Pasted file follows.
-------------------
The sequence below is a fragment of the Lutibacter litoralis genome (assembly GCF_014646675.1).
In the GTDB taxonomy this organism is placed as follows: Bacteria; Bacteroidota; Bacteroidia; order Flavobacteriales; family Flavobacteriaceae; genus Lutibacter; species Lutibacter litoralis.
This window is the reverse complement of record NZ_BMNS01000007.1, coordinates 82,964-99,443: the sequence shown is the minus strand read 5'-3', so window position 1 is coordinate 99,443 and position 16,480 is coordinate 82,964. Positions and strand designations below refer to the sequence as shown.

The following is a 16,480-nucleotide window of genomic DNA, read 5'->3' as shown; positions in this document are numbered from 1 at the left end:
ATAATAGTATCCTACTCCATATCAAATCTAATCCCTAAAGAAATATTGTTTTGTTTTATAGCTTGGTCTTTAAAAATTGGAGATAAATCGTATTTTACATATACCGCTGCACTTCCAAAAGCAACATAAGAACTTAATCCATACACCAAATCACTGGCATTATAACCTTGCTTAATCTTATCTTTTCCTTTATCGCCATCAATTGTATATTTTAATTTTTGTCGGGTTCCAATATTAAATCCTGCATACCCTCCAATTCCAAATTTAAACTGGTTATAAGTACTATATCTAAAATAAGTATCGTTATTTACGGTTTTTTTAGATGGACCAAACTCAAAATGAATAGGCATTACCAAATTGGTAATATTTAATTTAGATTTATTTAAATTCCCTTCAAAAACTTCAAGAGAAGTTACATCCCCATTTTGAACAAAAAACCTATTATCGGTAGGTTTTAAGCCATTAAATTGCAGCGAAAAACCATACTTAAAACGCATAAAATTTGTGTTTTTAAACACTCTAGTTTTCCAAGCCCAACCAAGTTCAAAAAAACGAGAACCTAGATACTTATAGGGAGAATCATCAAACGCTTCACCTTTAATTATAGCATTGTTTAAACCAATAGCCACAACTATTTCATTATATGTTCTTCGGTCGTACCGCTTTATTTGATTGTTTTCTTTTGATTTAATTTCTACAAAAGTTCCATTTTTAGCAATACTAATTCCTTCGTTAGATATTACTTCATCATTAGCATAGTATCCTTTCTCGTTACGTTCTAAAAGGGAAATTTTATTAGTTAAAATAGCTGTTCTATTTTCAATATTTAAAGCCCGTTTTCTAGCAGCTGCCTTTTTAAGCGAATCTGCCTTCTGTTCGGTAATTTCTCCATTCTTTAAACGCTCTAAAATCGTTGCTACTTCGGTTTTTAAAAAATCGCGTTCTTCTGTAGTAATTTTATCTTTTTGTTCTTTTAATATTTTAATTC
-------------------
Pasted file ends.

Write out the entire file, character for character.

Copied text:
The sequence below is a fragment of the Lutibacter litoralis genome (assembly GCF_014646675.1).
In the GTDB taxonomy this organism is placed as follows: Bacteria; Bacteroidota; Bacteroidia; order Flavobacteriales; family Flavobacteriaceae; genus Lutibacter; species Lutibacter litoralis.
This window is the reverse complement of record NZ_BMNS01000007.1, coordinates 82,964-99,443: the sequence shown is the minus strand read 5'-3', so window position 1 is coordinate 99,443 and position 16,480 is coordinate 82,964. Positions and strand designations below refer to the sequence as shown.

The following is a 16,480-nucleotide window of genomic DNA, read 5'->3' as shown; positions in this document are numbered from 1 at the left end:
ATAATAGTATCCTACTCCATATCAAATCTAATCCCTAAAGAAATATTGTTTTGTTTTATAGCTTGGTCTTTAAAAATTGGAGATAAATCGTATTTTACATATACCGCTGCACTTCCAAAAGCAACATAAGAACTTAATCCATACACCAAATCACTGGCATTATAACCTTGCTTAATCTTATCTTTTCCTTTATCGCCATCAATTGTATATTTTAATTTTTGTCGGGTTCCAATATTAAATCCTGCATACCCTCCAATTCCAAATTTAAACTGGTTATAAGTACTATATCTAAAATAAGTATCGTTATTTACGGTTTTTTTAGATGGACCAAACTCAAAATGAATAGGCATTACCAAATTGGTAATATTTAATTTAGATTTATTTAAATTCCCTTCAAAAACTTCAAGAGAAGTTACATCCCCATTTTGAACAAAAAACCTATTATCGGTAGGTTTTAAGCCATTAAATTGCAGCGAAAAACCATACTTAAAACGCATAAAATTTGTGTTTTTAAACACTCTAGTTTTCCAAGCCCAACCAAGTTCAAAAAAACGAGAACCTAGATACTTATAGGGAGAATCATCAAACGCTTCACCTTTAATTATAGCATTGTTTAAACCAATAGCCACAACTATTTCATTATATGTTCTTCGGTCGTACCGCTTTATTTGATTGTTTTCTTTTGATTTAATTTCTACAAAAGTTCCATTTTTAGCAATACTAATTCCTTCGTTAGATATTACTTCATCATTAGCATAGTATCCTTTCTCGTTACGTTCTAAAAGGGAAATTTTATTAGTTAAAATAGCTGTTCTATTTTCAATATTTAAAGCCCGTTTTCTAGCAGCTGCCTTTTTAAGCGAATCTGCCTTCTGTTCGGTAATTTCTCCATTCTTTAAACGCTCTAAAATCGTTGCTACTTCGGTTTTTAAAAAATCGCGTTCTTCTGTAGTAATTTTATCTTTTTGTTCTTTTAATATTTTAATTC